ANOTHER coalition council is looming after no party put up enough candidates to secure an overall majority.
A total of 120 hopefuls from all parties will battle it out for the 63 seats on the city council at the elections in May.
The full list of nominations for 17 multi-member wards shows the SNP is fielding 27 candidates, Labour 23, the Conservatives 21, Liberal Democrats 18 and the Greens 17.
There are also seven independents, four candidates from the Scottish Libertarian Party, two from Ukip and one from the Socialist Labour Party.
The council has been controlled since the last election in 2012 by a Labour-SNP coalition. And another coalition of some kind looks inevitable after May 4 because no party is putting up enough candidates to land an outright victory.
Labour currently has 21 seats, the SNP 17, Conservatives 11, Greens five and the Lib Dems two, with two independents.
In an ambitious move, the SNP – tipped by many to end up as the biggest party – is aiming to win three out of the four seats in both Sighthill/Gorgie and Craigentinny/Duddingston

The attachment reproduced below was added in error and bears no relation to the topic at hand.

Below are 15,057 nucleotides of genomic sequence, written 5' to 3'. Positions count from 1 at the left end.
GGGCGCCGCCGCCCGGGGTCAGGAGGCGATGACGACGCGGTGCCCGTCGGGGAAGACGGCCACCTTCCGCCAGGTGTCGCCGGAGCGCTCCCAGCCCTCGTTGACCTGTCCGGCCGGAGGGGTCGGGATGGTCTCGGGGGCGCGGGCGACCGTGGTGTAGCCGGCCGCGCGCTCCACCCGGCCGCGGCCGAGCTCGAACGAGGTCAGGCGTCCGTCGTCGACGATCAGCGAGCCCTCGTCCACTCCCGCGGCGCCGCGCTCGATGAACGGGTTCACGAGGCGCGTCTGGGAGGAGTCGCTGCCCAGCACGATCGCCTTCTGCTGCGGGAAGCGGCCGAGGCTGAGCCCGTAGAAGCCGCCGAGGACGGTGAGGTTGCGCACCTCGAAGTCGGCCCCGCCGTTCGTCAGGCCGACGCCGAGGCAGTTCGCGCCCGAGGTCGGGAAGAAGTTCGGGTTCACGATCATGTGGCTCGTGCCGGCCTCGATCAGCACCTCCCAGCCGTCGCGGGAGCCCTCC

Group leader Frank Ross said: “Our support is definitely up and we know where it’s up. We wouldn’t put forward three candidates if our polling wasn’t supporting it. We’re not doing it just for show.”
The Tories are also aiming to be the biggest party.
Group leader Cameron Rose said: “We are the alternative to the SNP. We are the only rock solid party in favour of the union – and on the doorsteps that’s what people are telling us.
“Here in Edinburgh we have had five wasted years on waste collection and we’ve got the worst roads in Scotland. That will play well for us because we are prepared to be pragmatic and focused on solutions.”
Labour’s Andrew Burns said his party would focus first and foremost on local issues during the election.
The current council leader said: “Edinburgh Labour is promoting a positive vision for our Capital city, centred around the issues that matter to local people – jobs, housing, education, social care and transport.
“We are the first party in the city to have launched our finalised vision for Edinburgh, having consulted on a draft manifesto document for several months beforehand.”
The Greens are aiming to double their numbers. Group convenor Steve Burgess said: “Some rival parties are trying to play national political games with this election, but it’s an utterly cynical attempt to divert attention from the city’s need to have good quality, hard-working local councillors.”
Lib Dems are hoping to make a comeback after the devastating result five years ago when they were reduced from 17 seats to just three.
Group leader Robert Aldridge said the party’s confidence had been boosted by its victory in Edinburgh Western at last year’s Holyrood election. He said: “The signs on the doorstep are that people are warming again to the Lib Dem message.”